Graphic reading: Local Superintendents Advisory Council Virtual Meeting, July 27, 2021

The Kentucky Department of Education’s (KDE’s) Local Superintendents Advisory Council (LSAC) conducted its regular meeting on July 27 to approve several regulations and amendments, including a new regulation governing how the student and teacher representatives for the Kentucky Board of Education (KBE) will be selected.

The regulation follows House Bill 178, which was signed into law in April and requires that both the student and teacher members on the KBE must be non-voting members, serve one-year terms and rotate among each of Kentucky’s six congressional districts.

Since current student member Solyana Mesfin is from the 3rd District, and Allison Slone, the current teacher member, is from the 5th District, the next student and teacher members will be from the 4th and 6th districts, respectively.

The teacher and student members cannot come from the same congressional district during the same term, and the student must be a junior at the time of the appointment. The legislation also stated that the KBE must promulgate an administrative regulation for that appointment process.

“This administrative regulation is primarily about filling in the details of how this process will work, when those terms will begin and the selection process,” said Chuck Truesdell, KDE’s director of government relations.

According to the proposed regulation, applications for student and teacher positions would open no later than March 1 and close no later than April 1 each year. Submitted applications would go to the Student Advisory Council and Teacher Advisory Council for review, and each group would choose three applicants to recommend to KBE by May 1.

During their last meeting of the fiscal year – typically in June – KBE members would choose their final recommendations for the positions. The selected student and teacher would take their seat as non-voting members of KBE on July 1.

LSAC members approved this regulation, and it will go to KBE for consideration at its next regular meeting on Aug. 5.

Approval of emergency amendment 702 KAR 7:125E
Robin Kinney, associate commissioner in KDE’s Office of Finance and Operations, discussed a proposed emergency amendment to regulation 702 KAR 7:125.

The amendment allows a district to provide educational services to students while quarantined or isolated and allows school districts to include those students in the Adjusted Average Daily Attendance (AADA) during the 2021-2022 school year.

“In spite of your best efforts, if we still have students that are going to be quarantined, we wanted to try and propose a way that you could still receive funding for those students in a quarantined situation,” said Kinney.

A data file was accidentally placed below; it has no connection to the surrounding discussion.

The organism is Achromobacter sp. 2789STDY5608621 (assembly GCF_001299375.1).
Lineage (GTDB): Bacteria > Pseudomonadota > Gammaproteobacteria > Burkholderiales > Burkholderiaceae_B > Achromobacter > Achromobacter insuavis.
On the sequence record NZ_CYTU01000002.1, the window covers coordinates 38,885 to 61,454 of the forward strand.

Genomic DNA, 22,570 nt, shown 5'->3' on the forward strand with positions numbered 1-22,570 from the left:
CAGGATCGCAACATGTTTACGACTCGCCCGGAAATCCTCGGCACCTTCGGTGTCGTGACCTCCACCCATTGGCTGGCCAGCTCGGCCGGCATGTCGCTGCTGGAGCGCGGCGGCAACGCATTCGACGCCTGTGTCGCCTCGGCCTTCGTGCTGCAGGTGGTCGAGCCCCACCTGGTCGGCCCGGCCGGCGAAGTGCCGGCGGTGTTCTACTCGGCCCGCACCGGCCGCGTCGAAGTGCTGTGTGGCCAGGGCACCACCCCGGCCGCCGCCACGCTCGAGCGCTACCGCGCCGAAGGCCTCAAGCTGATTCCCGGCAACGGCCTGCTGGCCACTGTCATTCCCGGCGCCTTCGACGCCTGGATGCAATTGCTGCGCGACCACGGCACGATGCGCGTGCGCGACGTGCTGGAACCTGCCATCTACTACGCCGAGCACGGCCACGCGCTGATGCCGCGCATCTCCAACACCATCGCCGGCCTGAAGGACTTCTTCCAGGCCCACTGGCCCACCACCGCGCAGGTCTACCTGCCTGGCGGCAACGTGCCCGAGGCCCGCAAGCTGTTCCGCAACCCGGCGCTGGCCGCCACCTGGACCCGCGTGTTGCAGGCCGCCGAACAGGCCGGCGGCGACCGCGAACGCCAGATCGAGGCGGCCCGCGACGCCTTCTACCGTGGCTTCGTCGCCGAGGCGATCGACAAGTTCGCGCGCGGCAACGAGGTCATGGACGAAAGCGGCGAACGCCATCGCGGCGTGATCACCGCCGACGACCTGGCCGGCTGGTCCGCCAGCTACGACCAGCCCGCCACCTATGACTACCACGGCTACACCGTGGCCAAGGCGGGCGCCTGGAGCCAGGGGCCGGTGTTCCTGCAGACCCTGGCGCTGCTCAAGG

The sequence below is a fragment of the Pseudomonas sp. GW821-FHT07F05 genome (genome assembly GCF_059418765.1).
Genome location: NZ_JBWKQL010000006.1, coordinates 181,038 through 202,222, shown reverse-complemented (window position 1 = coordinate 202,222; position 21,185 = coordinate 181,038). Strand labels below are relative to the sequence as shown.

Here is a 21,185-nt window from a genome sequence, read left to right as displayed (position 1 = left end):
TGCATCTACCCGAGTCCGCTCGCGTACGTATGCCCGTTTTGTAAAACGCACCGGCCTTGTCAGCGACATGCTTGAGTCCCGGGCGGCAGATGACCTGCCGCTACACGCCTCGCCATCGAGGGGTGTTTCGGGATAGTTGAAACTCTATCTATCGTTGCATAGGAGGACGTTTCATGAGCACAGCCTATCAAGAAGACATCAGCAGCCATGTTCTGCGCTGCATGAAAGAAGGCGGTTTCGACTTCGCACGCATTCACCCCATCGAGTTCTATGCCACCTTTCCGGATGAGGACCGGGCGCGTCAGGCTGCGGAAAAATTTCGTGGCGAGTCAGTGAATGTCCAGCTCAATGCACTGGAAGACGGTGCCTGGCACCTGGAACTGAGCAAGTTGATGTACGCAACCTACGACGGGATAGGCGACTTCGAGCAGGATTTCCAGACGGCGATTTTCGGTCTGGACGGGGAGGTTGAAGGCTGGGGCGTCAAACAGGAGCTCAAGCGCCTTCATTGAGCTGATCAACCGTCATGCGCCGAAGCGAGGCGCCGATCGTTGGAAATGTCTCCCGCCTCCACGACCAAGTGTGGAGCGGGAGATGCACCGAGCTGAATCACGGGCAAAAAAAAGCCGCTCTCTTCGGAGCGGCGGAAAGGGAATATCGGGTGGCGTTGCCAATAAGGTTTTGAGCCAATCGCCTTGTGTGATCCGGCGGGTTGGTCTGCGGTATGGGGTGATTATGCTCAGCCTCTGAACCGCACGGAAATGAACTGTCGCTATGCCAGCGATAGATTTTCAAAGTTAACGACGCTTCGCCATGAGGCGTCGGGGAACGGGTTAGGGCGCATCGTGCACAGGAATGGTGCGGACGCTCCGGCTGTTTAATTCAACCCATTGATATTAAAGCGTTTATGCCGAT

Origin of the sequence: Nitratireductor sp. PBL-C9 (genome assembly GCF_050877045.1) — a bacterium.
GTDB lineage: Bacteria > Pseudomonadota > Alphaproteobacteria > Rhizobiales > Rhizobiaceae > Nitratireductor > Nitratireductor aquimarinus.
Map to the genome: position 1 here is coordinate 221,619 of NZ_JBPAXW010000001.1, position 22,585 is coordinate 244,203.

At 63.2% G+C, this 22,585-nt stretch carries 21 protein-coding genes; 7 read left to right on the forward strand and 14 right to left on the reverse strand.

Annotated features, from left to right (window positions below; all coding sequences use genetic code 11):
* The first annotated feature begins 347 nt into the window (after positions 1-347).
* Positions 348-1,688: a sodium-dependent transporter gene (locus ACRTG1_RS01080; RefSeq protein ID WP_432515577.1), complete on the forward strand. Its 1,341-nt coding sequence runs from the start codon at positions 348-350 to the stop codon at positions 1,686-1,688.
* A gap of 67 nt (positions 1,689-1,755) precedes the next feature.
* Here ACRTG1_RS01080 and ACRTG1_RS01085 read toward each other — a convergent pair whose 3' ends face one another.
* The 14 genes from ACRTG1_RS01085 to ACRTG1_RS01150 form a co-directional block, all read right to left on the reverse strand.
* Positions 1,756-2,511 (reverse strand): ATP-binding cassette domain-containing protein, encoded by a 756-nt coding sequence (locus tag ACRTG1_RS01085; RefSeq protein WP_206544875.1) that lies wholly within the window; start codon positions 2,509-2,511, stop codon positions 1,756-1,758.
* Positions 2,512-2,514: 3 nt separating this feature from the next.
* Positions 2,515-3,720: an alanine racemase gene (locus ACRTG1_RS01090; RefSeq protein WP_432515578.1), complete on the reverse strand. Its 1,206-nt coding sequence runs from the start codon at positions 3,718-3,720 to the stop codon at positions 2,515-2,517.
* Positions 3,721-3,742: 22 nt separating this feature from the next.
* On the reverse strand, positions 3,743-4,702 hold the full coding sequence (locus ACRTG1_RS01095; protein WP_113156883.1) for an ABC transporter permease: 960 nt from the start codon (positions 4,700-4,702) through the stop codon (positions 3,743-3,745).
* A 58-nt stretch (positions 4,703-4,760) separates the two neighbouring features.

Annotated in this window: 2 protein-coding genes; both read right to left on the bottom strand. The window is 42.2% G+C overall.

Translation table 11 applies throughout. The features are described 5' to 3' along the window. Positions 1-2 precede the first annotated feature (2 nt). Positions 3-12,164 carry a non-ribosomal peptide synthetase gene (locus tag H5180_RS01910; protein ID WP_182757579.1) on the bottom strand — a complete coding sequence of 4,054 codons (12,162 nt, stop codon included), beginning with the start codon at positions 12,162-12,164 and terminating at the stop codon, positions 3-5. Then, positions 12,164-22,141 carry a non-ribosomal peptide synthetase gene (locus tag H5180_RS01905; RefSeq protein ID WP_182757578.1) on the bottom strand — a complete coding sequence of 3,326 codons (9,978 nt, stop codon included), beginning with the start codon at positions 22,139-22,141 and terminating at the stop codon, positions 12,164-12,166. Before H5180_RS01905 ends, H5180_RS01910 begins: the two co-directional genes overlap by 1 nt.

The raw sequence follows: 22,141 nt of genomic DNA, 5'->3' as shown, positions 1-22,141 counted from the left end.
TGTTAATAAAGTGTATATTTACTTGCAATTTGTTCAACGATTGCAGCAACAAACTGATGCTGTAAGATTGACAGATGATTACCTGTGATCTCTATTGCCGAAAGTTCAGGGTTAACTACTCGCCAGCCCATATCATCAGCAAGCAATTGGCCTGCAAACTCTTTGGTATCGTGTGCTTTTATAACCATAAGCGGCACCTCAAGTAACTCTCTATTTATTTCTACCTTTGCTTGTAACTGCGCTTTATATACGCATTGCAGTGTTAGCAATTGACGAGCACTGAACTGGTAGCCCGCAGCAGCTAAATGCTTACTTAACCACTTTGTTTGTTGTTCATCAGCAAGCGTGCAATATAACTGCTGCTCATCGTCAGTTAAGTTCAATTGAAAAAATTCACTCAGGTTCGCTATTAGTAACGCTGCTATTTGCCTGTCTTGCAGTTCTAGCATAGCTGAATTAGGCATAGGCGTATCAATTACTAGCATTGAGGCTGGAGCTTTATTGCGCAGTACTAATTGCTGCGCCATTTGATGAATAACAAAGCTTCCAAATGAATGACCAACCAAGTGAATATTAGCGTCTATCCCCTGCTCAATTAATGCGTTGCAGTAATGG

The amendment allows a district to provide educational services to students while quarantined or isolated.

“Generally speaking, you have students that are asymptomatic, they are still capable, and you are still capable of delivering instruction to them,” said Kinney. “We want that instruction to occur, whatever that looks like, by your local district.”

Update from the Commissioner
Education Commissioner Jason E. Glass provided LSAC members with an update on school reopening procedures.

During a July 26 media briefing, Gov. Andy Beshear unveiled new masking recommendations for the state’s K-12 schools in response to the highly contagious COVID-19 delta variant.

The governor’s recommendations include:

  • School districts should require all unvaccinated students and unvaccinated adults to wear a mask when in classrooms and other indoor school settings;
  • School districts should require all students under 12 years of age to wear a mask when in classrooms and other indoor school settings; and
  • School districts wishing to optimize safety and minimize the risk of educational and athletic disruption should require all students and all adults to wear a mask while in the classroom and other indoor school settings.

Glass told LSAC members he understands the difficulty of heading into another school year still dealing with the virus and praised how they handled the challenges last year.

“The good news is that all of you know what to do,” he said. “You’ve proven over the past year that you can operate in person and do so in a safe way, and that the layers of virus mitigation strategies that you’ve put in place were effective.”

While the governor’s request regarding face masks remains a local decision, Glass encouraged the superintendents to continue to use virus mitigation strategies to keep their schools safe, such as getting vaccinated if able, wearing masks when needed, social distancing, handwashing, staying home when sick and contact tracing.